Current Reviews


Lions, Tigers & Bears #2

Posted: Thursday, March 24, 2005
By: James Redington

Creator/Writer: Mike Bullock
Artist: Jack Lawrence
Letterer: Dave Lanphear
Editor: Ron Marz

Publisher: Image Comics

The Plot so far…

From Joey's world is turned upside down when his mother accepts a job in a neighbouring town, forcing him to move away from his friends and his loving Grandmother. But just before the moving van is ready to pull out, Grandma brings him a special gift: four new stuffed animals -- a lion, two tigers and a panther - known as The Night Pride. Joey is convinced his Grandmother's stories of The Night Pride having magic powers are just that: stories. But he's about to find out his new friends are more real -- and more needed -- than he could have imagined, especially when the Beasties come creeping out of a dark closet to get him.

Let’s go:

At the end of the first issue, little Joey falls into the world of The Night Pride. What follows is by far one of the best comics I have had the pleasure to read this year. It rivals the Brodie’s Law comics for sheer excellence. Obviously, it targets a different market, but the quality is here as it is there..., if that makes sense.

Mike Bullock plays on all the fears and wonderment we have as a child. He perfectly captures the excitement of a child in a strange, amazing world in the reactions that Joey has in this world. This issue is all about reaction: how Joey reacts to the world, how The Night Pride react to Joey, and most importantly how we react to the comic. There is something special about a story that is so simple that it can captivate its reader. I was hooked from the first issue. I was afraid that my interest wouldn’t last, but reading this issue I realise that it has me from the first page. Who as a child hasn’t wanted to go on an adventure with their toys? I know I wished I could fly alongside my ‘Super Powers’ Superman toy complete with Kryptonite ring. This story takes you on Joey’s journey as he travels with The Night Pride to meet the King Bear… and Joey doesn’t like bears. When the King Bear approaches, Joey is scared. We only see the King in the shadows. To Joey, the bear is going to be the scariest creature he has ever seen, until he steps into the light, and Joey confronts his fear and sees that he is a friendly happy bear.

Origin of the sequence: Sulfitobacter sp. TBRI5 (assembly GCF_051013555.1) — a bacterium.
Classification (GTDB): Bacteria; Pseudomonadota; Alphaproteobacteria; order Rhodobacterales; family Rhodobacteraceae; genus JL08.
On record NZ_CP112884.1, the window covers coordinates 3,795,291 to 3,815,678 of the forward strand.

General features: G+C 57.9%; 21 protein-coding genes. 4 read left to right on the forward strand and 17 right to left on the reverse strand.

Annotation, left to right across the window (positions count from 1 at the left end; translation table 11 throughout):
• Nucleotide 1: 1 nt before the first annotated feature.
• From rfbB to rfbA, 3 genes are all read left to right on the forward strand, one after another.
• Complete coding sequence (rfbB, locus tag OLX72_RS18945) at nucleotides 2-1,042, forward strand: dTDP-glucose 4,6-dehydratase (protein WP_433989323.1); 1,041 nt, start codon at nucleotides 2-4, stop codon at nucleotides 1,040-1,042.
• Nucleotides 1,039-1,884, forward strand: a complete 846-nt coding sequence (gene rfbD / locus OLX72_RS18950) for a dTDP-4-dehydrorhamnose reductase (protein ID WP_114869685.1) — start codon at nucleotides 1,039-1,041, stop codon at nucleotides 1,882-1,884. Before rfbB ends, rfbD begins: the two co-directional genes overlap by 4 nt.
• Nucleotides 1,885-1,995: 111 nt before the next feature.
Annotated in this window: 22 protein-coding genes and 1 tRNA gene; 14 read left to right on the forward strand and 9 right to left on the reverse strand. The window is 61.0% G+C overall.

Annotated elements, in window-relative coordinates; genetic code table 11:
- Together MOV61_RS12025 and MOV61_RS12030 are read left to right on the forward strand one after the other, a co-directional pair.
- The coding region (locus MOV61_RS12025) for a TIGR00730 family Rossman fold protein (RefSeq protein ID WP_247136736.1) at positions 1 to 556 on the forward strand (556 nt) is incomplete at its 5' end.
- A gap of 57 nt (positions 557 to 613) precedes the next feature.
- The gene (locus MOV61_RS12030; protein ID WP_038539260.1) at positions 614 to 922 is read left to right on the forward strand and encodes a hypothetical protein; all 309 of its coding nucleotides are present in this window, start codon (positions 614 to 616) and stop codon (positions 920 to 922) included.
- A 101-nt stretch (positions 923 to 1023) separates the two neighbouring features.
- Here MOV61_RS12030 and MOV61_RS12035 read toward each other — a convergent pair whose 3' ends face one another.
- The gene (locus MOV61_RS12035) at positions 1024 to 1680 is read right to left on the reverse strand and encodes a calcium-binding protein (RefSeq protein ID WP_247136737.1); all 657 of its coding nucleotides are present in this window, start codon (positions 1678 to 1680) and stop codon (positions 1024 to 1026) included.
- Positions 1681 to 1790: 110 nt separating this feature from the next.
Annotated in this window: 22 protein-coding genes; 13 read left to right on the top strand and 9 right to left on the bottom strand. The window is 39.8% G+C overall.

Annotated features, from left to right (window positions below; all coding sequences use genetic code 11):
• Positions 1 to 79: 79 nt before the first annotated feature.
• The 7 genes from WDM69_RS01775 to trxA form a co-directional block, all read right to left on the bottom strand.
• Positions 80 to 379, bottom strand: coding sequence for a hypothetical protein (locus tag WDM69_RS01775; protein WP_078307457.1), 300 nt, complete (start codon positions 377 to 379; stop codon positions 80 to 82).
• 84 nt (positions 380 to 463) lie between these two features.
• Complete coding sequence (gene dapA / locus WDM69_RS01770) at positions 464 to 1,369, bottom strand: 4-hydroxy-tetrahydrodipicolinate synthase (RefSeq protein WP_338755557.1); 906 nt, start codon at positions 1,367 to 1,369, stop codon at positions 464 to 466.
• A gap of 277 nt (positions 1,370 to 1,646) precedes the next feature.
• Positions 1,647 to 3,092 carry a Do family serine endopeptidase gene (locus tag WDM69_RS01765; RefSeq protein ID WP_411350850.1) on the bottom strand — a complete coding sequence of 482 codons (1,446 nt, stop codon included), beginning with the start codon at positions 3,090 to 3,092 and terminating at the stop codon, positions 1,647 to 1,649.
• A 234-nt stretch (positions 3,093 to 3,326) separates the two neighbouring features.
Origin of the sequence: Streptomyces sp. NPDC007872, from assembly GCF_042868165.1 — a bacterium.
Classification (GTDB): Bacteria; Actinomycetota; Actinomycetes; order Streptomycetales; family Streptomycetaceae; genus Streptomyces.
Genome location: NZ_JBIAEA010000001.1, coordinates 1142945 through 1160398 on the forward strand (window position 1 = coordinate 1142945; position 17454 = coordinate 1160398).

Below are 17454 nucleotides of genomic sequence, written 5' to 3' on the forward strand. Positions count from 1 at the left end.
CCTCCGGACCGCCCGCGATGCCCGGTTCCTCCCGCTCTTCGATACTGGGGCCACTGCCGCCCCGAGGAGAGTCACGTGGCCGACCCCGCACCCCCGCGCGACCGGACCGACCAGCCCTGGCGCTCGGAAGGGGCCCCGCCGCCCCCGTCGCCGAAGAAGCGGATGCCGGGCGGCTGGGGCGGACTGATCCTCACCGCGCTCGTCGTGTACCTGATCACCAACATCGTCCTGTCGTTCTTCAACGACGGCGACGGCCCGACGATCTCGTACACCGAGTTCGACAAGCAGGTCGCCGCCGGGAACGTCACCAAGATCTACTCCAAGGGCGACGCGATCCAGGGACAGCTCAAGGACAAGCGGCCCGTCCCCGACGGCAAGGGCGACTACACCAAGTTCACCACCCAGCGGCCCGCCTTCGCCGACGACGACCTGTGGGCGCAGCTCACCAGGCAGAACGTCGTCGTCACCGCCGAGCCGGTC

My point is this; our imaginations can run wild. What we imagine to be scary is not. Imagination plays with our mind and effects how we view our environment. Imagination is the big theme of this series (along with the childhood spirit), from our own reading of it to Joey’s own imagination and how he effects the plot, possibly controlling his own story.

And Jack Lawrence, his imagination along with Mike Bullocks has created this world. Jack is amazing. Without repeating too much of my review of issue one, he is simply incredible. Everything is so clean and bright; the characters are fun and a pleasure to look at and the panels are simple to follow. The colours are so rich, and warm. The artwork reflects the story and brings it life with a buzz.


If you are not reading this, you should. Good luck in finding the back issues. This is a hot book for a reason. If you end up having to wait for the trade, buy an extra copy for that kid you know. This comic is for everyone: kids, adults and even my girlfriend is reading it… That in itself is worth the I am giving this issue!

What did you think of this book?
Have your say at the Line of Fire Forum!